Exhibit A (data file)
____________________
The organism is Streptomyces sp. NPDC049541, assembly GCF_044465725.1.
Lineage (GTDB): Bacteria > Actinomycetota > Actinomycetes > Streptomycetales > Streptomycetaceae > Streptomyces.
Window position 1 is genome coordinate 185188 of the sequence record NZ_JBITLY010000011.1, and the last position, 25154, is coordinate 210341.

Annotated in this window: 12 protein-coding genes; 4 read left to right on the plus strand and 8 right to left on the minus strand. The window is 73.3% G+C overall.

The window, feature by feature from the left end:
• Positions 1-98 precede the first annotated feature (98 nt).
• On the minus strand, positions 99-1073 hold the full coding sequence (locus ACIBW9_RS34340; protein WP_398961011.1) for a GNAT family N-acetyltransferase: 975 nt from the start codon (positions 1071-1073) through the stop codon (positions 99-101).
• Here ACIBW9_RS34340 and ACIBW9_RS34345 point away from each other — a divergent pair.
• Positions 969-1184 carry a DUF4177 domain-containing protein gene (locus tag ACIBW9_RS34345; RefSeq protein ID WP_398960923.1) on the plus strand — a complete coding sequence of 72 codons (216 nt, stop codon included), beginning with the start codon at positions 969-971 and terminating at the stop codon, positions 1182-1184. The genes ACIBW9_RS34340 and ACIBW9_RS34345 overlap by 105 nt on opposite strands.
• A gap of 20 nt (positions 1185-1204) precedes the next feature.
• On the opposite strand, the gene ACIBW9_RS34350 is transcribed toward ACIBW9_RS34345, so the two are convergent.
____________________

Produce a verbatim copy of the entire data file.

The organism is Streptomyces sp. NPDC049541, assembly GCF_044465725.1.
Lineage (GTDB): Bacteria > Actinomycetota > Actinomycetes > Streptomycetales > Streptomycetaceae > Streptomyces.
Window position 1 is genome coordinate 185188 of the sequence record NZ_JBITLY010000011.1, and the last position, 25154, is coordinate 210341.

Annotated in this window: 12 protein-coding genes; 4 read left to right on the plus strand and 8 right to left on the minus strand. The window is 73.3% G+C overall.

The window, feature by feature from the left end:
• Positions 1-98 precede the first annotated feature (98 nt).
• On the minus strand, positions 99-1073 hold the full coding sequence (locus ACIBW9_RS34340; protein WP_398961011.1) for a GNAT family N-acetyltransferase: 975 nt from the start codon (positions 1071-1073) through the stop codon (positions 99-101).
• Here ACIBW9_RS34340 and ACIBW9_RS34345 point away from each other — a divergent pair.
• Positions 969-1184 carry a DUF4177 domain-containing protein gene (locus tag ACIBW9_RS34345; RefSeq protein ID WP_398960923.1) on the plus strand — a complete coding sequence of 72 codons (216 nt, stop codon included), beginning with the start codon at positions 969-971 and terminating at the stop codon, positions 1182-1184. The genes ACIBW9_RS34340 and ACIBW9_RS34345 overlap by 105 nt on opposite strands.
• A gap of 20 nt (positions 1185-1204) precedes the next feature.
• On the opposite strand, the gene ACIBW9_RS34350 is transcribed toward ACIBW9_RS34345, so the two are convergent.